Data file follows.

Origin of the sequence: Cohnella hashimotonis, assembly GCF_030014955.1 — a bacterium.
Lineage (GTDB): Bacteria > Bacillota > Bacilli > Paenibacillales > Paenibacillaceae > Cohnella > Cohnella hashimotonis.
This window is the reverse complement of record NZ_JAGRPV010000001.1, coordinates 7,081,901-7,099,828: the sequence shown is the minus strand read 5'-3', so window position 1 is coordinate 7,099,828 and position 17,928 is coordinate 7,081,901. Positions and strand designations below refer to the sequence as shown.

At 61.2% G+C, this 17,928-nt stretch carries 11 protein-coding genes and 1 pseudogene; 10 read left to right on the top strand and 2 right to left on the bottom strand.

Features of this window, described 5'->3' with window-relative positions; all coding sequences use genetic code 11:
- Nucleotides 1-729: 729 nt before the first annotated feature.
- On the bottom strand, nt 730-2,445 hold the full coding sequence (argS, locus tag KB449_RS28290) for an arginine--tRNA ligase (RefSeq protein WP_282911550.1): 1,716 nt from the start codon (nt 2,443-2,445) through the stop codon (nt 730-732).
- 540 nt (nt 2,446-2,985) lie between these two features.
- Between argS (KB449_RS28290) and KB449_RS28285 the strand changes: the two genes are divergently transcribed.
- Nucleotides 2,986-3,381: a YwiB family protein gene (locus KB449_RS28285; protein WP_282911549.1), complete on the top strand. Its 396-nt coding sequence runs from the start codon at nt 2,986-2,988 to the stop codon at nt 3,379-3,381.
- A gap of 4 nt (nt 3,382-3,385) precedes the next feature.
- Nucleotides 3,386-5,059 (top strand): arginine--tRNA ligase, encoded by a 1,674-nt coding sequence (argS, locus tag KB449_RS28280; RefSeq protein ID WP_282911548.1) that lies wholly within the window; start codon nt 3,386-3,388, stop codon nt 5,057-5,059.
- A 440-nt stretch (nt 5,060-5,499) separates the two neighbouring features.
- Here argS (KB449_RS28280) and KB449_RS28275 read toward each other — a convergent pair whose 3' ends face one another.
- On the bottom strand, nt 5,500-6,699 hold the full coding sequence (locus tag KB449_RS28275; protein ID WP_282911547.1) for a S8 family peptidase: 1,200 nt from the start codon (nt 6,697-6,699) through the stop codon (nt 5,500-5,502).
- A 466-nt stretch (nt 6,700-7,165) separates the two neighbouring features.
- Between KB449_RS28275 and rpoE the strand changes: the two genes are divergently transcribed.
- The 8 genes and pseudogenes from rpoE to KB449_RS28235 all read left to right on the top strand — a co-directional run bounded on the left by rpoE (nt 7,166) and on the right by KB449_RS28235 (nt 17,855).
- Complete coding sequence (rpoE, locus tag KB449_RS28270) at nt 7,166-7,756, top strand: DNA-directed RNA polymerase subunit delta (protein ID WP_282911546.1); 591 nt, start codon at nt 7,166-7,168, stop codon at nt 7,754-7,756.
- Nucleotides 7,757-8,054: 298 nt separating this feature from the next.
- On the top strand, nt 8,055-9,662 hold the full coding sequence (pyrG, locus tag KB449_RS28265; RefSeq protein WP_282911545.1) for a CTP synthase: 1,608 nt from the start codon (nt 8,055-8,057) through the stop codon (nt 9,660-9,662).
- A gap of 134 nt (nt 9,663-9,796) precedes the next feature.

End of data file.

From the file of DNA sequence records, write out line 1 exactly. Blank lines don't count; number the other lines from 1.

Origin of the sequence: Cohnella hashimotonis, assembly GCF_030014955.1 — a bacterium.